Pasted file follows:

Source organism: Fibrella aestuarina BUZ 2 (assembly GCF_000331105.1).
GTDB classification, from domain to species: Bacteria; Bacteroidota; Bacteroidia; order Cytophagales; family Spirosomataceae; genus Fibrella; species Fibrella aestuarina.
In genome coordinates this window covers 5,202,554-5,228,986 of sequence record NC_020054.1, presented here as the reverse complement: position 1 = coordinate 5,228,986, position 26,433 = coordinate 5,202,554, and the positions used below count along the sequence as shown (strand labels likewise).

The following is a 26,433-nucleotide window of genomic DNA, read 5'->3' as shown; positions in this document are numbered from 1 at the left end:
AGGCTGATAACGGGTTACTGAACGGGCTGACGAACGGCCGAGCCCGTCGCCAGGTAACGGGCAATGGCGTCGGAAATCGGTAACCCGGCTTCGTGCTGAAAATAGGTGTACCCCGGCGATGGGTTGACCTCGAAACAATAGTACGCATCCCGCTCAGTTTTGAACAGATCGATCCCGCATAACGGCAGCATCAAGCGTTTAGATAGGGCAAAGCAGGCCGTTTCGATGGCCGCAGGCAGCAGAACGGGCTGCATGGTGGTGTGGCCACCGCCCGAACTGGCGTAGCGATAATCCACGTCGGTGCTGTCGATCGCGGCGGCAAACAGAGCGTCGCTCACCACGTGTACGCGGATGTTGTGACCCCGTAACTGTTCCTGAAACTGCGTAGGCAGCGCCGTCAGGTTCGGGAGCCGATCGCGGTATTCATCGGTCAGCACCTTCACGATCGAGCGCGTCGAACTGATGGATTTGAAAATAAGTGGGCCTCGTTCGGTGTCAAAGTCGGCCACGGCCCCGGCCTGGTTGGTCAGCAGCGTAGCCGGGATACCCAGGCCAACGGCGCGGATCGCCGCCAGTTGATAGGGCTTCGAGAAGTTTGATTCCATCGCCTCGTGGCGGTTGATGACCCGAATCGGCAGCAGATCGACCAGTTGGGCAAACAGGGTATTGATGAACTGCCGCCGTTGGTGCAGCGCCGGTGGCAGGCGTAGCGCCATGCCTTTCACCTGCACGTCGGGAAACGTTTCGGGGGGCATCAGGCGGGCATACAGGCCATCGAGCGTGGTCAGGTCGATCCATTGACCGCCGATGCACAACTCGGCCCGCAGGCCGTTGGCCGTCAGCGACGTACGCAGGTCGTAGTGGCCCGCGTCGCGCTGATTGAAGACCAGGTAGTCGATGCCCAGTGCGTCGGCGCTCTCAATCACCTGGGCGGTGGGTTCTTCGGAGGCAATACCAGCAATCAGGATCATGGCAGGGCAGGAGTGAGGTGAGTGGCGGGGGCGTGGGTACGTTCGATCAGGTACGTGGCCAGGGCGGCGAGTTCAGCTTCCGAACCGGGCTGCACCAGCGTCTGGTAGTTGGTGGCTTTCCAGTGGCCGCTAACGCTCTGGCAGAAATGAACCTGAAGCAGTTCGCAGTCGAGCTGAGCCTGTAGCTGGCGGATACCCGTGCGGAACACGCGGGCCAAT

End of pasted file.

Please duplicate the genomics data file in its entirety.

Source organism: Fibrella aestuarina BUZ 2 (assembly GCF_000331105.1).
GTDB classification, from domain to species: Bacteria; Bacteroidota; Bacteroidia; order Cytophagales; family Spirosomataceae; genus Fibrella; species Fibrella aestuarina.
In genome coordinates this window covers 5,202,554-5,228,986 of sequence record NC_020054.1, presented here as the reverse complement: position 1 = coordinate 5,228,986, position 26,433 = coordinate 5,202,554, and the positions used below count along the sequence as shown (strand labels likewise).

The following is a 26,433-nucleotide window of genomic DNA, read 5'->3' as shown; positions in this document are numbered from 1 at the left end:
AGGCTGATAACGGGTTACTGAACGGGCTGACGAACGGCCGAGCCCGTCGCCAGGTAACGGGCAATGGCGTCGGAAATCGGTAACCCGGCTTCGTGCTGAAAATAGGTGTACCCCGGCGATGGGTTGACCTCGAAACAATAGTACGCATCCCGCTCAGTTTTGAACAGATCGATCCCGCATAACGGCAGCATCAAGCGTTTAGATAGGGCAAAGCAGGCCGTTTCGATGGCCGCAGGCAGCAGAACGGGCTGCATGGTGGTGTGGCCACCGCCCGAACTGGCGTAGCGATAATCCACGTCGGTGCTGTCGATCGCGGCGGCAAACAGAGCGTCGCTCACCACGTGTACGCGGATGTTGTGACCCCGTAACTGTTCCTGAAACTGCGTAGGCAGCGCCGTCAGGTTCGGGAGCCGATCGCGGTATTCATCGGTCAGCACCTTCACGATCGAGCGCGTCGAACTGATGGATTTGAAAATAAGTGGGCCTCGTTCGGTGTCAAAGTCGGCCACGGCCCCGGCCTGGTTGGTCAGCAGCGTAGCCGGGATACCCAGGCCAACGGCGCGGATCGCCGCCAGTTGATAGGGCTTCGAGAAGTTTGATTCCATCGCCTCGTGGCGGTTGATGACCCGAATCGGCAGCAGATCGACCAGTTGGGCAAACAGGGTATTGATGAACTGCCGCCGTTGGTGCAGCGCCGGTGGCAGGCGTAGCGCCATGCCTTTCACCTGCACGTCGGGAAACGTTTCGGGGGGCATCAGGCGGGCATACAGGCCATCGAGCGTGGTCAGGTCGATCCATTGACCGCCGATGCACAACTCGGCCCGCAGGCCGTTGGCCGTCAGCGACGTACGCAGGTCGTAGTGGCCCGCGTCGCGCTGATTGAAGACCAGGTAGTCGATGCCCAGTGCGTCGGCGCTCTCAATCACCTGGGCGGTGGGTTCTTCGGAGGCAATACCAGCAATCAGGATCATGGCAGGGCAGGAGTGAGGTGAGTGGCGGGGGCGTGGGTACGTTCGATCAGGTACGTGGCCAGGGCGGCGAGTTCAGCTTCCGAACCGGGCTGCACCAGCGTCTGGTAGTTGGTGGCTTTCCAGTGGCCGCTAACGCTCTGGCAGAAATGAACCTGAAGCAGTTCGCAGTCGAGCTGAGCCTGTAGCTGGCGGATACCCGTGCGGAACACGCGGGCCAAT